The Greatest 100m in History

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With only a few weeks until the London Olympic Games begins, Britain ‘s capital is already thriving in an exciting and busy manner, with ‘2012 ‘ banners across many of London ‘s busy streets and buildings. In the 100m sprint, which many consider to be the Blue Ribbon event of the Olympic Games, or at least of Track and Field, a phenomenal prospect awaits. This year there have been an astonishing 18 men who have ducked under the formidable ten-second barrier, including three Jamaicans under 9.85 and two Americans under 9.86; simply staggering statistics. In this article, I will discuss who I believe to be favourite to win the Olympic 100m, how our British athletes will fare and whether this race will be deemed ‘the greatest 100m race of all time ‘.  

Current Triple Olympic Champion Usain Bolt won this event four years ago in Beijing at a canter.  I will assure you now, this will not be the case in a month ‘s time in Stratford.  Of course, Bolt celebrated what seemed like 15m before the line and still ran the Olympic Record (and at the time World Record) of 9.69.  This sent shock waves across the world of Athletics.  Since then he has gone on to lower the World record to 9.58 and become a global super star and great ambassador for the sport.  However, at the Jamaican Trials he was troubled to say the least.  Youngster Yohan Blake, the current World 100m Champion – albeit perhaps by default due to Bolt ‘s disqualification – recorded a speedy World Lead of 9.75, before beating him again in the 200m later in the trials.  Whilst it may seem naive to true athletics fans to rule out Usain Bolt, I personally believe that Blake has a good enough back-end to see off his compatriot in the last 30m and record a time somewhere in the low 9.6region, even in a rainy London. Maybe not the pre-race favourite, but I expect Blake to edge ahead of Bolt in what will be an exhilarating 1-2 Jamaican finish.  The third athlete to qualify from Jamaica is the previous world-record holder and greatly-talented Asafa Powell.  He failed to do it in 2004 with a 5th place position in the final… Fair enough.  But then after continuously failing to perform at World Championship finals in 05 and 07, he finished a disappointed 5th again in Beijing and I would not be surprised if we see Powell finish 5th once more here in London.

Other medal prospects come in the form of two well-known Americans.  Tyson Gay continues his resurgence to sprint-greatness running 9.86 at the US Trials and then beating the winner of that race, Justin Gatlin, in the Paris Diamond League with another sub10 second clocking.  Now, although convicted drug-cheat Gatlin is the World Indoor Champion and ran a PB of 9.80 last month, Gay is getting better race by race and if fit and healthy, should not be underestimated in this race.  We are talking about a man who has run 9.69, a previous world champion and someone of an incredibly competitive nature as he showed in the Berlin 2009 final when finishing 2nd  to Bolt in 9.71 with a bad hamstring. Gay can run 9.7 seconds, we have seen it. I would put my money on him grabbing the bronze with Gatlin perhaps moving into the 4th spot.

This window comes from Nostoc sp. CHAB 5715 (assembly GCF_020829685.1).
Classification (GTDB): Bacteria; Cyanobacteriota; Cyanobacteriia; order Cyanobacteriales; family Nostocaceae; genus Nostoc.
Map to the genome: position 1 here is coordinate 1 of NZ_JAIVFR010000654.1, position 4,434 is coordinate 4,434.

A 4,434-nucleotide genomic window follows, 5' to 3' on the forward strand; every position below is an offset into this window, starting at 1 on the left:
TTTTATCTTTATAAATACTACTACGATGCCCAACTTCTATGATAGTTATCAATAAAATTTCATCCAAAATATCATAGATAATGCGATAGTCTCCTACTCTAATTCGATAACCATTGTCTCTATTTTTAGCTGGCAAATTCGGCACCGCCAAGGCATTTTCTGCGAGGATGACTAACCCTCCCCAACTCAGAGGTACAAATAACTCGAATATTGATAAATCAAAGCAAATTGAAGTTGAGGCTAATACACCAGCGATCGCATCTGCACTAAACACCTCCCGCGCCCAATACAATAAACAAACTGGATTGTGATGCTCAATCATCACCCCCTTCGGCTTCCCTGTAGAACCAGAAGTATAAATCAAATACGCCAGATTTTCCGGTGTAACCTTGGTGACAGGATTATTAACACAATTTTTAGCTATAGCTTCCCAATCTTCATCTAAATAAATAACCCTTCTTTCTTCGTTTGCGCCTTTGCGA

Contenders for finalist positions include Keston Bledman, who has run a blistering 9.86 seconds this year, and Europe ‘s favourite lanky white kid Christophe Lemaitre, who always seems to perform well on the big stage.

Finally to talk about the three British prospects. I would like to begin this topic by stating that these three athletes made it quite simple for Charles van Commenee ‘s selection here. The World Junior Champion Adam Gemilli finished top 2 at the Trials with a 2012 ‘A ‘ Standard confirming automatic selection and James Dasaolu finished 3rd also with an ‘A ‘ Standard this year.  Then comes my favourite British sprinter of all time, the brilliant Dwain Chambers, who won the trials and was rightly given a discretionary spot due to the millions of ‘A ‘ Standards Chambers has run throughout his career. Dwain performs when it matters; sadly I believe he has been made a scapegoat by athletics promoters and should have been racing Diamond League races the past few seasons, but nonetheless he has made it to the London Games, the drug-ban has been served and the life-time Olympic ban overturned.  Always fantastic under pressure, he will get better every round and the fans will definitely see a season ‘s best from Dwain, who maybe has an outside chance of making the final.  Dasaolu can run exceptionally fast if his body holds up and one would like to see at least a semi-final performance from him.  Finally, the fearless World Junior Champion Adam Gemilli is getting better by the second. He has probably improved even in the time it has taken you to get thus far in my blog. With a 10.05 CBP in Barcelona recently, who knows the limits for this young man? I would suggest 9.9 is possible, and if so, a position in the final awaits. Exciting stuff.

And so, to conclude, my prediction of a Blake-Bolt-Gay 1-2-3 would surely put the Olympic Record, and perhaps too the World Record (9.58) in great danger. I envy any one who has tickets to watch this event live as it will truly be a moment to remember, perhaps even, the greatest 100m the world has ever seen.